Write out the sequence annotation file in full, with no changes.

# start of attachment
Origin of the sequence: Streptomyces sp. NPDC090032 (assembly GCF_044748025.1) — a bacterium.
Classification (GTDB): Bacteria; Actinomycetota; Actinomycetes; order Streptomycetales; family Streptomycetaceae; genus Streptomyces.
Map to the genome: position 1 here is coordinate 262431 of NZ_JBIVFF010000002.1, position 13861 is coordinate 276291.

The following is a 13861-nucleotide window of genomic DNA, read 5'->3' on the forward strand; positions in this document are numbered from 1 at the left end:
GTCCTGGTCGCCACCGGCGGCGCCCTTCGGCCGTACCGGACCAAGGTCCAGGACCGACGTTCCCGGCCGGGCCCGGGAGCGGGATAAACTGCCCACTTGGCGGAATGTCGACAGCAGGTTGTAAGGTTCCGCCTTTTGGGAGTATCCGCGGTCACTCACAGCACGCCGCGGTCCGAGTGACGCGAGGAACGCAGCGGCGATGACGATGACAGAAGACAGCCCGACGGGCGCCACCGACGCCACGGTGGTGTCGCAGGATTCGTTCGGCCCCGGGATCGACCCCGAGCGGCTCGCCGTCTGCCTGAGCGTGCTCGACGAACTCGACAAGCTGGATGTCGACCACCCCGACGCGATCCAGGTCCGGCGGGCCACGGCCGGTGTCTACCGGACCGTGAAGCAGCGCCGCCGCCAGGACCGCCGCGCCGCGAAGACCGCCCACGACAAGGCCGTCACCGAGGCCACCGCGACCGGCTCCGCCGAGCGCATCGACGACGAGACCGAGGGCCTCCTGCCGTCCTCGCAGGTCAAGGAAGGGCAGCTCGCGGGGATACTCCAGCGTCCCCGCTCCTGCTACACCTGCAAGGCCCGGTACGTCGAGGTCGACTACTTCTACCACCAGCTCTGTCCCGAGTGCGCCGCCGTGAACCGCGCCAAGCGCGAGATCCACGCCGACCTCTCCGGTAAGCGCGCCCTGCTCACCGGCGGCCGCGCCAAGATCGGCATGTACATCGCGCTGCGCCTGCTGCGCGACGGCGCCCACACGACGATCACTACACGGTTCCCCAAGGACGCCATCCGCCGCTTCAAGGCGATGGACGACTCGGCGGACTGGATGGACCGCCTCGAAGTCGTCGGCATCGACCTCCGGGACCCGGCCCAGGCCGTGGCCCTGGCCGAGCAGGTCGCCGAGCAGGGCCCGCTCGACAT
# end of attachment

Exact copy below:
Origin of the sequence: Streptomyces sp. NPDC090032 (assembly GCF_044748025.1) — a bacterium.
Classification (GTDB): Bacteria; Actinomycetota; Actinomycetes; order Streptomycetales; family Streptomycetaceae; genus Streptomyces.
Map to the genome: position 1 here is coordinate 262431 of NZ_JBIVFF010000002.1, position 13861 is coordinate 276291.

The following is a 13861-nucleotide window of genomic DNA, read 5'->3' on the forward strand; positions in this document are numbered from 1 at the left end:
GTCCTGGTCGCCACCGGCGGCGCCCTTCGGCCGTACCGGACCAAGGTCCAGGACCGACGTTCCCGGCCGGGCCCGGGAGCGGGATAAACTGCCCACTTGGCGGAATGTCGACAGCAGGTTGTAAGGTTCCGCCTTTTGGGAGTATCCGCGGTCACTCACAGCACGCCGCGGTCCGAGTGACGCGAGGAACGCAGCGGCGATGACGATGACAGAAGACAGCCCGACGGGCGCCACCGACGCCACGGTGGTGTCGCAGGATTCGTTCGGCCCCGGGATCGACCCCGAGCGGCTCGCCGTCTGCCTGAGCGTGCTCGACGAACTCGACAAGCTGGATGTCGACCACCCCGACGCGATCCAGGTCCGGCGGGCCACGGCCGGTGTCTACCGGACCGTGAAGCAGCGCCGCCGCCAGGACCGCCGCGCCGCGAAGACCGCCCACGACAAGGCCGTCACCGAGGCCACCGCGACCGGCTCCGCCGAGCGCATCGACGACGAGACCGAGGGCCTCCTGCCGTCCTCGCAGGTCAAGGAAGGGCAGCTCGCGGGGATACTCCAGCGTCCCCGCTCCTGCTACACCTGCAAGGCCCGGTACGTCGAGGTCGACTACTTCTACCACCAGCTCTGTCCCGAGTGCGCCGCCGTGAACCGCGCCAAGCGCGAGATCCACGCCGACCTCTCCGGTAAGCGCGCCCTGCTCACCGGCGGCCGCGCCAAGATCGGCATGTACATCGCGCTGCGCCTGCTGCGCGACGGCGCCCACACGACGATCACTACACGGTTCCCCAAGGACGCCATCCGCCGCTTCAAGGCGATGGACGACTCGGCGGACTGGATGGACCGCCTCGAAGTCGTCGGCATCGACCTCCGGGACCCGGCCCAGGCCGTGGCCCTGGCCGAGCAGGTCGCCGAGCAGGGCCCGCTCGACAT